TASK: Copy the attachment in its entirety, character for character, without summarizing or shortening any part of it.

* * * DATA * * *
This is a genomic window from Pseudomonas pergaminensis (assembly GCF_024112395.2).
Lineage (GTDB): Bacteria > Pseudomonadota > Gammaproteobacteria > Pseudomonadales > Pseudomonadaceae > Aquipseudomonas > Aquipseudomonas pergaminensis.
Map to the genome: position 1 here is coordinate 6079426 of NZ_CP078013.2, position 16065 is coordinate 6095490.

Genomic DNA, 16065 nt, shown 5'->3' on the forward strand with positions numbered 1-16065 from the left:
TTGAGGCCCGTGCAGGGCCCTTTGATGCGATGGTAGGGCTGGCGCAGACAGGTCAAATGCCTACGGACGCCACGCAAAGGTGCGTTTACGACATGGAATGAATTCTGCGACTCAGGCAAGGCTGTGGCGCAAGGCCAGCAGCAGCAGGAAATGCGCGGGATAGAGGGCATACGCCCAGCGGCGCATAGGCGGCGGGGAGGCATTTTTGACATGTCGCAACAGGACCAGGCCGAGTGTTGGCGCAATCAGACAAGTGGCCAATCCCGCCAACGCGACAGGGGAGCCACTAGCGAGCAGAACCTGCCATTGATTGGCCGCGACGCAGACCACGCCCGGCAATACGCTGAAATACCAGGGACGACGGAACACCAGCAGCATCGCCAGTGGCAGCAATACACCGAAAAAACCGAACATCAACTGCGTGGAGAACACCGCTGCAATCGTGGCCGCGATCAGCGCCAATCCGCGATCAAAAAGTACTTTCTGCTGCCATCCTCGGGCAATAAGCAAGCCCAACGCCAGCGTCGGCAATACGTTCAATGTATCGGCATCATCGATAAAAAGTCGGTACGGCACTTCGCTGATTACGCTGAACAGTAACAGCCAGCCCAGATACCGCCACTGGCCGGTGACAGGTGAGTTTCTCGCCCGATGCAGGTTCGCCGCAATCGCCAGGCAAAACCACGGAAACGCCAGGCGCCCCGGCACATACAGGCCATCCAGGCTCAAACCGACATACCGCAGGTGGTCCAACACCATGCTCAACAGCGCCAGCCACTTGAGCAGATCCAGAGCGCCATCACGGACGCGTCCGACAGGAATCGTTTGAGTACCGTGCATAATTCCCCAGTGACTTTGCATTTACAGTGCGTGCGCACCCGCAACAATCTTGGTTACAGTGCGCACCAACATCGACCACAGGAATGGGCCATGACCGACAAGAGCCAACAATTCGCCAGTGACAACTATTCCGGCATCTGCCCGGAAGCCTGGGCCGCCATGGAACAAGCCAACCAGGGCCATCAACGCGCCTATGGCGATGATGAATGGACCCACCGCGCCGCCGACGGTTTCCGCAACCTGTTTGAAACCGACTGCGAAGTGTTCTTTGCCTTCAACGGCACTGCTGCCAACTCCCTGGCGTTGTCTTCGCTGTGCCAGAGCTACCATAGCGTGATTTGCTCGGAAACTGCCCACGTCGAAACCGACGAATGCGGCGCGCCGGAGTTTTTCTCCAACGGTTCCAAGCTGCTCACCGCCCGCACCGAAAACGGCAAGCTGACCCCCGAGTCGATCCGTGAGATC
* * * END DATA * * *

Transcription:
This is a genomic window from Pseudomonas pergaminensis (assembly GCF_024112395.2).
Lineage (GTDB): Bacteria > Pseudomonadota > Gammaproteobacteria > Pseudomonadales > Pseudomonadaceae > Aquipseudomonas > Aquipseudomonas pergaminensis.
Map to the genome: position 1 here is coordinate 6079426 of NZ_CP078013.2, position 16065 is coordinate 6095490.

Genomic DNA, 16065 nt, shown 5'->3' on the forward strand with positions numbered 1-16065 from the left:
TTGAGGCCCGTGCAGGGCCCTTTGATGCGATGGTAGGGCTGGCGCAGACAGGTCAAATGCCTACGGACGCCACGCAAAGGTGCGTTTACGACATGGAATGAATTCTGCGACTCAGGCAAGGCTGTGGCGCAAGGCCAGCAGCAGCAGGAAATGCGCGGGATAGAGGGCATACGCCCAGCGGCGCATAGGCGGCGGGGAGGCATTTTTGACATGTCGCAACAGGACCAGGCCGAGTGTTGGCGCAATCAGACAAGTGGCCAATCCCGCCAACGCGACAGGGGAGCCACTAGCGAGCAGAACCTGCCATTGATTGGCCGCGACGCAGACCACGCCCGGCAATACGCTGAAATACCAGGGACGACGGAACACCAGCAGCATCGCCAGTGGCAGCAATACACCGAAAAAACCGAACATCAACTGCGTGGAGAACACCGCTGCAATCGTGGCCGCGATCAGCGCCAATCCGCGATCAAAAAGTACTTTCTGCTGCCATCCTCGGGCAATAAGCAAGCCCAACGCCAGCGTCGGCAATACGTTCAATGTATCGGCATCATCGATAAAAAGTCGGTACGGCACTTCGCTGATTACGCTGAACAGTAACAGCCAGCCCAGATACCGCCACTGGCCGGTGACAGGTGAGTTTCTCGCCCGATGCAGGTTCGCCGCAATCGCCAGGCAAAACCACGGAAACGCCAGGCGCCCCGGCACATACAGGCCATCCAGGCTCAAACCGACATACCGCAGGTGGTCCAACACCATGCTCAACAGCGCCAGCCACTTGAGCAGATCCAGAGCGCCATCACGGACGCGTCCGACAGGAATCGTTTGAGTACCGTGCATAATTCCCCAGTGACTTTGCATTTACAGTGCGTGCGCACCCGCAACAATCTTGGTTACAGTGCGCACCAACATCGACCACAGGAATGGGCCATGACCGACAAGAGCCAACAATTCGCCAGTGACAACTATTCCGGCATCTGCCCGGAAGCCTGGGCCGCCATGGAACAAGCCAACCAGGGCCATCAACGCGCCTATGGCGATGATGAATGGACCCACCGCGCCGCCGACGGTTTCCGCAACCTGTTTGAAACCGACTGCGAAGTGTTCTTTGCCTTCAACGGCACTGCTGCCAACTCCCTGGCGTTGTCTTCGCTGTGCCAGAGCTACCATAGCGTGATTTGCTCGGAAACTGCCCACGTCGAAACCGACGAATGCGGCGCGCCGGAGTTTTTCTCCAACGGTTCCAAGCTGCTCACCGCCCGCACCGAAAACGGCAAGCTGACCCCCGAGTCGATCCGTGAGATC